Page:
Within the first several weeks at St. John’s Military School, I had my first ongoing sexual partner. They were a few years older and treated me exactly as I imagined it would be like, if I were a woman. While we did not say anything about feelings or gender, I felt even more like a woman than ever after this intense beginning.
For the next several years I would have many different partners while at the school. None of these experiences were made public or even made it to the rumor mills. In fact, throughout my time at St John’s, I was seen as a “playboy”, always having had plenty of attention from the ladies in town. It wouldn’t be until after graduation that I finally had sex with a woman. It changed everything, again.
Sexuality and Gender
Now I was very confused. I was eighteen when I had my first sexual experience with a woman and I loved every minute of it. Now I could not tell if I was gay, straight or bisexual. I still had not even encountered the word “transgender”. So, I attributed everything to sexuality and did not differentiate my gender from my sexual preferences. Was I just a bisexual femboy?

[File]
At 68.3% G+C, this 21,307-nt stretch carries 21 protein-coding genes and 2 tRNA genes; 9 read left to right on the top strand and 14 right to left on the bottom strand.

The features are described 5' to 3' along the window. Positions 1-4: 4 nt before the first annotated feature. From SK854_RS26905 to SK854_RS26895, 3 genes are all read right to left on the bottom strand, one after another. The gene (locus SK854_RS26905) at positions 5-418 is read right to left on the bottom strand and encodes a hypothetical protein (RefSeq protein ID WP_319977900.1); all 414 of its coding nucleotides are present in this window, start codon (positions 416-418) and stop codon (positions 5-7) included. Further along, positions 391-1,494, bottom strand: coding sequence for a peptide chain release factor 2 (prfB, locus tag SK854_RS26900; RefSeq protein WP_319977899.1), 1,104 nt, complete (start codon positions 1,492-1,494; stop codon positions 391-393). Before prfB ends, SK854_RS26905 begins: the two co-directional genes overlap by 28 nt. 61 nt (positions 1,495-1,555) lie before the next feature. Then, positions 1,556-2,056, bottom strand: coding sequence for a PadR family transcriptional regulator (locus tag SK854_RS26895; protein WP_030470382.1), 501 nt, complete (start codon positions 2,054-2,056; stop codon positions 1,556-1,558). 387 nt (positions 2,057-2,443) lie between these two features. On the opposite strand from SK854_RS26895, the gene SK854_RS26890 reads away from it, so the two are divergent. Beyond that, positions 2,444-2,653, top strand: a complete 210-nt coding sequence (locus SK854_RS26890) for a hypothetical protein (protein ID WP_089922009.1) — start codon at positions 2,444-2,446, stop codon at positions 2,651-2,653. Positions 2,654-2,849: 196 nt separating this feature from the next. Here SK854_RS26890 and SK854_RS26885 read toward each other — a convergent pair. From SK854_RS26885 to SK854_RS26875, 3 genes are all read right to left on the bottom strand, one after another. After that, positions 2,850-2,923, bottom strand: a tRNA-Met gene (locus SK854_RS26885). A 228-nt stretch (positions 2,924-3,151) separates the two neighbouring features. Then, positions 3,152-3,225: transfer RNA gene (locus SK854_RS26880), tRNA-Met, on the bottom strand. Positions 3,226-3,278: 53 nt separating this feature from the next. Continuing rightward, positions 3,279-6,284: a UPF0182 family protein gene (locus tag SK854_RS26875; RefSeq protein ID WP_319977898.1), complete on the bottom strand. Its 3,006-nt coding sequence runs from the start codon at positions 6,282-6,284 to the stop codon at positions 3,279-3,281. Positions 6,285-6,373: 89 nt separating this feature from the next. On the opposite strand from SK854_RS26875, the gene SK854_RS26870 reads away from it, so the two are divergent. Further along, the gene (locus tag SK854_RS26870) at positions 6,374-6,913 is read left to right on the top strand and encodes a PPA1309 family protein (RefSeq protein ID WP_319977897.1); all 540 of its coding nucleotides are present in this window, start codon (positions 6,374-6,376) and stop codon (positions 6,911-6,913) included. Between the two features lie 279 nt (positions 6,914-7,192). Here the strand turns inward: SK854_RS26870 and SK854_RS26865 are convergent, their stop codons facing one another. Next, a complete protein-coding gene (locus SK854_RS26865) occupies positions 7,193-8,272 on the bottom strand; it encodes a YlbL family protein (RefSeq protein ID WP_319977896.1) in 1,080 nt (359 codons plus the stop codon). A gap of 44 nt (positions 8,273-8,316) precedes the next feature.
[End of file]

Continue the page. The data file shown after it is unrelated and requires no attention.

I decided I should bury my “feminine side” even deeper. In doing so, I also altered my pesona even further. Now I had to try to be hyper-masculine, to make up for the fact that I did not feel masculine, but was attracted to women. I made many bad decisions and still felt as though I was only living a half life. So much of me was tucked away, deep inside.
I first discovered trans people when I was about twenty-one years old. I was in the military at the time and was both astounded and disturbed when it resonated with me. Could it be? I dove into the research surrounding transgender things and quickly came to an enlightening conclusion. I was most likely transgender.
I was stuck and confused. I had years left on my military contract and I was still married. I had no choice in my mind other than to bury this new knowledge, deeper than ever. So, I tried to ignore it and seek ways to “fix it”. I went on for years in the same, half alive way of life. Going through all the motions of being a “man” while quietly beginning new experiments in private.
Free to Change
After I was free of military service and my marriage, I knew it was almost time. I ramped up my experimenting and began acquiring a small collection of makeup, clothing and other feminine products. I still kept everything hidden, in fear that my partner at the time would find it and leave me.